Recent developments contributing to the ongoing debate about immigration include Obama’s delay of a review of deportation policies by the Department of Homeland Security in the hope of striking a legislative deal on immigration reform with Congress. Also, House Majority Leader Eric Cantor’s recent primary loss was widely viewed as a defeat rooted in Cantor’s perceived stance on immigration. The primary loss and subsequent shakeup in House leadership could spell greater challenges for Obama as he tries to work with Republicans. Additionally, the media has recently enlarged its spotlight on the increasing numbers of unaccompanied Central American children who have crossed the U.S. border, seeking their already immigrated family members and a generally better life.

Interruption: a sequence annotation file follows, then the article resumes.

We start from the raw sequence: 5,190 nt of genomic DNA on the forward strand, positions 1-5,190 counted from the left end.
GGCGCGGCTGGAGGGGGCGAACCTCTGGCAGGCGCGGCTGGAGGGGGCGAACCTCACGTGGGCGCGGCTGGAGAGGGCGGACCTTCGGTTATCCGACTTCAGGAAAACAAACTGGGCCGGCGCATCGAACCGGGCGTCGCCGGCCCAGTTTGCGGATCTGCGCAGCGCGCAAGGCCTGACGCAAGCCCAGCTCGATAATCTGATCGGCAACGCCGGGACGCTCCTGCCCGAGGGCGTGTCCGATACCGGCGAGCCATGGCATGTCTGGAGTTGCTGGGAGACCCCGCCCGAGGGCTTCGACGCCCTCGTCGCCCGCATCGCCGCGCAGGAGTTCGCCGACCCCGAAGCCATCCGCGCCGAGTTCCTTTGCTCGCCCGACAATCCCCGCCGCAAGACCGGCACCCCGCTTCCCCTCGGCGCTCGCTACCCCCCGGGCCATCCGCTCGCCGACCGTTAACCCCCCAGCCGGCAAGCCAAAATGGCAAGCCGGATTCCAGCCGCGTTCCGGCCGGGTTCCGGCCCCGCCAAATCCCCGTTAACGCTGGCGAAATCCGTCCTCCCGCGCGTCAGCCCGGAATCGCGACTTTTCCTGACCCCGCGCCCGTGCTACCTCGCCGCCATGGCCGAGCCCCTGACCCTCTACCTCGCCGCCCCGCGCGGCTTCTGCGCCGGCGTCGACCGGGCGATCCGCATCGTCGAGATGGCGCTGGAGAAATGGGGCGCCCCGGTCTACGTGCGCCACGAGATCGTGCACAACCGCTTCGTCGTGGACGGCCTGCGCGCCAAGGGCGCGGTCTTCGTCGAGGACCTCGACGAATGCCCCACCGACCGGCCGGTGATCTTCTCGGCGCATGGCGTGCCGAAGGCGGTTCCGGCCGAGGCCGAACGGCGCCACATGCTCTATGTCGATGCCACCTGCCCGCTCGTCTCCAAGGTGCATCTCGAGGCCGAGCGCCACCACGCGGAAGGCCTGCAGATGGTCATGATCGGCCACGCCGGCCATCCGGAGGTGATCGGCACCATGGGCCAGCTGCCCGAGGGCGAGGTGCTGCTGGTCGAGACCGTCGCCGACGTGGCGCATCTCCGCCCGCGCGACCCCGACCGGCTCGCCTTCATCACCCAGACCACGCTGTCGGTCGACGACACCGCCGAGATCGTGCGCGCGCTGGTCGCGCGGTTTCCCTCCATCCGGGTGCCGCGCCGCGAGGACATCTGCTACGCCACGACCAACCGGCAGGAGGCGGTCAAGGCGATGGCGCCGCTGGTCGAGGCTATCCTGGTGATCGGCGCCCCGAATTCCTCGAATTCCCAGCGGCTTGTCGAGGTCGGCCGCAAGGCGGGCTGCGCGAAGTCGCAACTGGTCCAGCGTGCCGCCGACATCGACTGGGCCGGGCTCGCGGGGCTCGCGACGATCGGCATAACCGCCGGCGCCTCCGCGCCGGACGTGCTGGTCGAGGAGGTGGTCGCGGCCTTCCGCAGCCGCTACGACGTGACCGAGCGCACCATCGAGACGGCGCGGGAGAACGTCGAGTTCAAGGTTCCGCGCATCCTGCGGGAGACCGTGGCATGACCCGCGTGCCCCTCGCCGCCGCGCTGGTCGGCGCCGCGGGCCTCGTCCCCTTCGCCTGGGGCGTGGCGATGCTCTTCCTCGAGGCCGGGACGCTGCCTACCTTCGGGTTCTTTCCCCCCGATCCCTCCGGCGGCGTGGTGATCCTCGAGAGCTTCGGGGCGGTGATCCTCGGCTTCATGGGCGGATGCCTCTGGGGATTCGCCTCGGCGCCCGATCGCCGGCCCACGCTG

Obama’s approval on immigration has dropped since last August across all political affiliations, even among those in his own party. Democrats’ approval has fallen eight points to the current 60%. Approval among independents has also fallen eight points, to 25%. A mere 8% of Republicans approve of the president’s handling of the issue, and though this is not their lowest rating on the measure, their disapproval of the president’s handling of immigration has reached its highest, at 90%.